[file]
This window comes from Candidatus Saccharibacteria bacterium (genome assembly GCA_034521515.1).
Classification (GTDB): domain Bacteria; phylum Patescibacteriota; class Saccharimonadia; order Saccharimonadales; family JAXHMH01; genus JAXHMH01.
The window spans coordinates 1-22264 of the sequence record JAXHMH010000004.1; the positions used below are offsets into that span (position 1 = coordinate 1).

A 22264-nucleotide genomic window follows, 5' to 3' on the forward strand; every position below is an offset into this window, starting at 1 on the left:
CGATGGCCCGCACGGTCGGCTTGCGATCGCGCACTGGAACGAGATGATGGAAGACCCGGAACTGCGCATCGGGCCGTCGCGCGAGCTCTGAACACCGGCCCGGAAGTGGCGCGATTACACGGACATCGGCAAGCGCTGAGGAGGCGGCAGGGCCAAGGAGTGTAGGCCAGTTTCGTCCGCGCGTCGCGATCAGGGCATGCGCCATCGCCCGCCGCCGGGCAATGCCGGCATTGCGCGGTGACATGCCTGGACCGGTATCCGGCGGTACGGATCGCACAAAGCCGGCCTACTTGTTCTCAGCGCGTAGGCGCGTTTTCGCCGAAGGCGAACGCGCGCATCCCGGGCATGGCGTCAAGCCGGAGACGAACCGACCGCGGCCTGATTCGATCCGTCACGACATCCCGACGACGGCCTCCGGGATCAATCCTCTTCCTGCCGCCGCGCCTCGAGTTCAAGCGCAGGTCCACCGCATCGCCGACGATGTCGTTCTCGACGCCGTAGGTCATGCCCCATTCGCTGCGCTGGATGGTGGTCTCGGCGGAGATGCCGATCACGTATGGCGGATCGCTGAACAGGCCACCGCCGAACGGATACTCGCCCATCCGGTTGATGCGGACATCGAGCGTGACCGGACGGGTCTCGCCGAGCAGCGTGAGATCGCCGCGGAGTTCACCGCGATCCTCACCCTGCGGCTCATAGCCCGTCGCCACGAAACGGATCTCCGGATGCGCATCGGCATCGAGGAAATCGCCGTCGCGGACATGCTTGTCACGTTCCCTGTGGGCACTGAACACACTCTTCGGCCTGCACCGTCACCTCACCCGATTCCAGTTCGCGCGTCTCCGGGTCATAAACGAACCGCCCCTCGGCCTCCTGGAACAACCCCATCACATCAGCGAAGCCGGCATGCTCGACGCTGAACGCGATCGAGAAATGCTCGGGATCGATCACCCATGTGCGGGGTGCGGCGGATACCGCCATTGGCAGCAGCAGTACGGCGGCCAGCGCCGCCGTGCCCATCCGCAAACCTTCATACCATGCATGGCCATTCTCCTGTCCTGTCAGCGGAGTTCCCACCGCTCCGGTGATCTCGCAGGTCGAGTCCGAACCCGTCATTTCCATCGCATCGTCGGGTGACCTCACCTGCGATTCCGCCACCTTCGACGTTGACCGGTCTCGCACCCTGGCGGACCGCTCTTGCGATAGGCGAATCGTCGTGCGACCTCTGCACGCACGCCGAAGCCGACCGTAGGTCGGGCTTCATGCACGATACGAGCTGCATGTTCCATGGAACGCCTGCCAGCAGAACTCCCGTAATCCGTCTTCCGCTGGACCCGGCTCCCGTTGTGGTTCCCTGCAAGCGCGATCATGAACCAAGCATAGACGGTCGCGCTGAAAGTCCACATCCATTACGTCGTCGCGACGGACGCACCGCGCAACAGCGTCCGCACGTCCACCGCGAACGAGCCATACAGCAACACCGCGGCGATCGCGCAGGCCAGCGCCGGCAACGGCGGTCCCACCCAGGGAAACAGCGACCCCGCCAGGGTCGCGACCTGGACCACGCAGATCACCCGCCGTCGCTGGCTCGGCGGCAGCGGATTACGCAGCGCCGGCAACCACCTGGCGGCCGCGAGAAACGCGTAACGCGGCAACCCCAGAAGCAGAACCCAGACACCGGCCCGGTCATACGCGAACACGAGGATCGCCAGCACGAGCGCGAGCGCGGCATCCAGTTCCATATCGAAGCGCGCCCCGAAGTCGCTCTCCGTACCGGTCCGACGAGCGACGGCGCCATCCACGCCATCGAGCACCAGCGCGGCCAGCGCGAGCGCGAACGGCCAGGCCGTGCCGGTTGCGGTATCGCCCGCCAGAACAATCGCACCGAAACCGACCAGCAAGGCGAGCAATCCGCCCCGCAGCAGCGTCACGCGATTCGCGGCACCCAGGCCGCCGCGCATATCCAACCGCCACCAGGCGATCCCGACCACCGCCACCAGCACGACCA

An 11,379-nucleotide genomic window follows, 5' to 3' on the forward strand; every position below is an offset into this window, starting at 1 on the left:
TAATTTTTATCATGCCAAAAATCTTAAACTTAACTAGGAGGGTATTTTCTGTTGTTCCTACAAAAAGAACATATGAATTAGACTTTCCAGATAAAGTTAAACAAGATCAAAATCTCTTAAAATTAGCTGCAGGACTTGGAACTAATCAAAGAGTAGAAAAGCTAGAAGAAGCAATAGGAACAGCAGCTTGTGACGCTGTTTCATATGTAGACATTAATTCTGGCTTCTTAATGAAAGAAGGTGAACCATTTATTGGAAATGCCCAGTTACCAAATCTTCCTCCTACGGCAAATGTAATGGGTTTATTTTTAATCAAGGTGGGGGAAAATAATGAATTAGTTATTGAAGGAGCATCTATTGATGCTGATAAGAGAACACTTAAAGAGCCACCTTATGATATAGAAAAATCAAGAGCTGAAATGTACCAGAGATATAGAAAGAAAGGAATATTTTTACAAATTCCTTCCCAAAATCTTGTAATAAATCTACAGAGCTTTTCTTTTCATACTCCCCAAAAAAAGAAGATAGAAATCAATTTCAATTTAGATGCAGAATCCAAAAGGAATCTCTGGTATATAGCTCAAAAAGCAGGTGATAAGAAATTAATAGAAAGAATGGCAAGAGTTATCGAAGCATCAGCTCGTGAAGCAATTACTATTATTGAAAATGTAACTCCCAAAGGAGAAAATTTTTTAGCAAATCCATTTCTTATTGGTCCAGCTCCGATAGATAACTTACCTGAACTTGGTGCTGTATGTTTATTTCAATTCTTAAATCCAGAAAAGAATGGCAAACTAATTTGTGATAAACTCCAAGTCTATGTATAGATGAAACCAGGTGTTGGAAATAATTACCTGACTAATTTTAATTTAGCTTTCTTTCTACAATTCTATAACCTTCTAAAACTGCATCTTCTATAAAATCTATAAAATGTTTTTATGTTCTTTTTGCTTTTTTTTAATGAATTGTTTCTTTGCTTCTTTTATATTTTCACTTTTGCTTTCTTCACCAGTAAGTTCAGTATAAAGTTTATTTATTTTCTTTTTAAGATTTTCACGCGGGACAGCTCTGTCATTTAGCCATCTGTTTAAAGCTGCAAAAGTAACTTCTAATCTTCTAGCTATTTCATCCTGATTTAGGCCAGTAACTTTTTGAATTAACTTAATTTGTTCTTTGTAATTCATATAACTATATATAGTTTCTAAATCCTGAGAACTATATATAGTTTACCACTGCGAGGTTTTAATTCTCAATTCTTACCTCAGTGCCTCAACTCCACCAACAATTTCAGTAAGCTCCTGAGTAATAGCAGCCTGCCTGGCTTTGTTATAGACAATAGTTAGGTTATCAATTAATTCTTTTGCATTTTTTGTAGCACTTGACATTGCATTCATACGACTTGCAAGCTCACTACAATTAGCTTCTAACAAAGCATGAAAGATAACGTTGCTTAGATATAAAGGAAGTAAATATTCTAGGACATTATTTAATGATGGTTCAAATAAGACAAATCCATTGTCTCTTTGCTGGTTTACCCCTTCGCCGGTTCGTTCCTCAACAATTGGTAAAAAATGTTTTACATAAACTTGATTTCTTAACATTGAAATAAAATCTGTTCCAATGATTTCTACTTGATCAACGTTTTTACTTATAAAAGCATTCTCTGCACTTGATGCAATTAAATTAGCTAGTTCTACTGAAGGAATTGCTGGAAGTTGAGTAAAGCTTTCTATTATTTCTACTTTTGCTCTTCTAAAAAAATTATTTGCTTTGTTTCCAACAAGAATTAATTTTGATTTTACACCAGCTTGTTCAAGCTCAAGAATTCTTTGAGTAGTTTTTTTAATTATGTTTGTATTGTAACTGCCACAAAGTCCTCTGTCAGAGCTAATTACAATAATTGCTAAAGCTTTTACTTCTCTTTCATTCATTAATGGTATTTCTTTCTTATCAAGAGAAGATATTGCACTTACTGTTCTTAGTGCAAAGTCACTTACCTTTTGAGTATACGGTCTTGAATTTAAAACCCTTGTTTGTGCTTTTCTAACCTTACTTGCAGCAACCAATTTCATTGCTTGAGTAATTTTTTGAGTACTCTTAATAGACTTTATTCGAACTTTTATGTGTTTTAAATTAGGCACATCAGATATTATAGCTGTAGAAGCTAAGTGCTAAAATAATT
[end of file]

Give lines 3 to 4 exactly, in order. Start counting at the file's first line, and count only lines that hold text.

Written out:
The window spans coordinates 1-22264 of the sequence record JAXHMH010000004.1; the positions used below are offsets into that span (position 1 = coordinate 1).

A 22264-nucleotide genomic window follows, 5' to 3' on the forward strand; every position below is an offset into this window, starting at 1 on the left: